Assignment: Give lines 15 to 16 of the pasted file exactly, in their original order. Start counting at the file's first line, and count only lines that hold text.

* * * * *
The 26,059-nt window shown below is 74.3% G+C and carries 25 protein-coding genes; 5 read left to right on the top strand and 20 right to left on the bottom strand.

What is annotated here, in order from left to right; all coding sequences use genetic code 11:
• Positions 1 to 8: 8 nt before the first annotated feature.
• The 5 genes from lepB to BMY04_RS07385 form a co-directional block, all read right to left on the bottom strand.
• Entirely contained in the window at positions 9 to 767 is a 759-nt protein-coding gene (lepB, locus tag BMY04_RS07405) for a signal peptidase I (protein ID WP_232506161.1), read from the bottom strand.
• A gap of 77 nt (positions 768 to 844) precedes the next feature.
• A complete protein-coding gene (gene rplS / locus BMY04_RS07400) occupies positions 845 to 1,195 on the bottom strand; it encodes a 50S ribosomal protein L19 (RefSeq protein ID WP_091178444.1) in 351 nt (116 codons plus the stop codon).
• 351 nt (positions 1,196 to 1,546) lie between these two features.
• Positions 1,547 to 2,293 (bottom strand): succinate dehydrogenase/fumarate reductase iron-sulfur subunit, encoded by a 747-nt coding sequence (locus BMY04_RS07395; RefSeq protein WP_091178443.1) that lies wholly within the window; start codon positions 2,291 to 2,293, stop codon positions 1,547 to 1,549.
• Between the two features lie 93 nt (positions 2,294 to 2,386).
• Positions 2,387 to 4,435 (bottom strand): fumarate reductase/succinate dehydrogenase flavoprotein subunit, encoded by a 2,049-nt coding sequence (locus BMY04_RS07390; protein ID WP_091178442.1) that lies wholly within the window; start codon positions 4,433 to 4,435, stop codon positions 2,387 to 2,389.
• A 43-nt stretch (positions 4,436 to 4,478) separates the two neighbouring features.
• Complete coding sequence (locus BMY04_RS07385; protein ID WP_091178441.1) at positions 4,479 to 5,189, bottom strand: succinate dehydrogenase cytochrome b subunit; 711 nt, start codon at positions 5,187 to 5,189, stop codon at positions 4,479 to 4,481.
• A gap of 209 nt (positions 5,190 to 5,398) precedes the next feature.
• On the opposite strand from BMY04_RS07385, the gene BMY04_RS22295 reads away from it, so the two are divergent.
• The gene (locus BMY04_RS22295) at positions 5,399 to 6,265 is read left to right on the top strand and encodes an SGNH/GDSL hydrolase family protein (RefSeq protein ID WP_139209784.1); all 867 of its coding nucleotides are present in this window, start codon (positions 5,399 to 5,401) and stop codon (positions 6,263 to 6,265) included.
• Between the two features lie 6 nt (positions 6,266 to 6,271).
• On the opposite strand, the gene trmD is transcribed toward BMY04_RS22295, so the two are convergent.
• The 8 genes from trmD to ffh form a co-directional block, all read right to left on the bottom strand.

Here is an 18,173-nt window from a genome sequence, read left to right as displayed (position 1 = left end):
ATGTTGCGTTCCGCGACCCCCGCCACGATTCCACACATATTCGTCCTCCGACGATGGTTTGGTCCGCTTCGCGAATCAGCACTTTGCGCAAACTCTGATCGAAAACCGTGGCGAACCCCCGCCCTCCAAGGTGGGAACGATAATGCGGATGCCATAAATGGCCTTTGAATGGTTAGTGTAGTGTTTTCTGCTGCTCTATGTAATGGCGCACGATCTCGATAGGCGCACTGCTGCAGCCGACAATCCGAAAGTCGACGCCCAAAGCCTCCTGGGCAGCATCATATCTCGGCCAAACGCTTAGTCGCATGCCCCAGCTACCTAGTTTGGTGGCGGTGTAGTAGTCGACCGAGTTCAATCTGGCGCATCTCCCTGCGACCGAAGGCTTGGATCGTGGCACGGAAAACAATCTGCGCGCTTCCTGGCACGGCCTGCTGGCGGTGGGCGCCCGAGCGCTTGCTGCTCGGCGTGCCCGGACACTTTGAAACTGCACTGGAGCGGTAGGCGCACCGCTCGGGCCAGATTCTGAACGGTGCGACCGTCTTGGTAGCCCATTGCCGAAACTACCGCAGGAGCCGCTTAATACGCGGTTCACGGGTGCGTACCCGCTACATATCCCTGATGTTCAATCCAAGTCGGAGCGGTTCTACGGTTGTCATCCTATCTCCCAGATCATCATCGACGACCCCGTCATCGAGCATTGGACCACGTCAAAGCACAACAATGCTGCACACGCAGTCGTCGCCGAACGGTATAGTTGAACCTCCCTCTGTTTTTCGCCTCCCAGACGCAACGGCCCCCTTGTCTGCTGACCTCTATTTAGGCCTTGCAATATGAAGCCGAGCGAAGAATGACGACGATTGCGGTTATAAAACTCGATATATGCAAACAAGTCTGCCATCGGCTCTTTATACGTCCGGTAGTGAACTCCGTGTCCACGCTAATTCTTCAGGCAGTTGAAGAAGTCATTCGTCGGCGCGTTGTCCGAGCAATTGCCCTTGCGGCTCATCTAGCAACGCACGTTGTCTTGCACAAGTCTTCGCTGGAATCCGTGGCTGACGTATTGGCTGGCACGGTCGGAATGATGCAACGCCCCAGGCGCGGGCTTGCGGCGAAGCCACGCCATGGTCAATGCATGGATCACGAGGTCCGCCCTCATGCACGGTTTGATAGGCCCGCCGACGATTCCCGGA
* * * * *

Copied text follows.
• On the opposite strand from BMY04_RS07385, the gene BMY04_RS22295 reads away from it, so the two are divergent.
• The gene (locus BMY04_RS22295) at positions 5,399 to 6,265 is read left to right on the top strand and encodes an SGNH/GDSL hydrolase family protein (RefSeq protein ID WP_139209784.1); all 867 of its coding nucleotides are present in this window, start codon (positions 5,399 to 5,401) and stop codon (positions 6,263 to 6,265) included.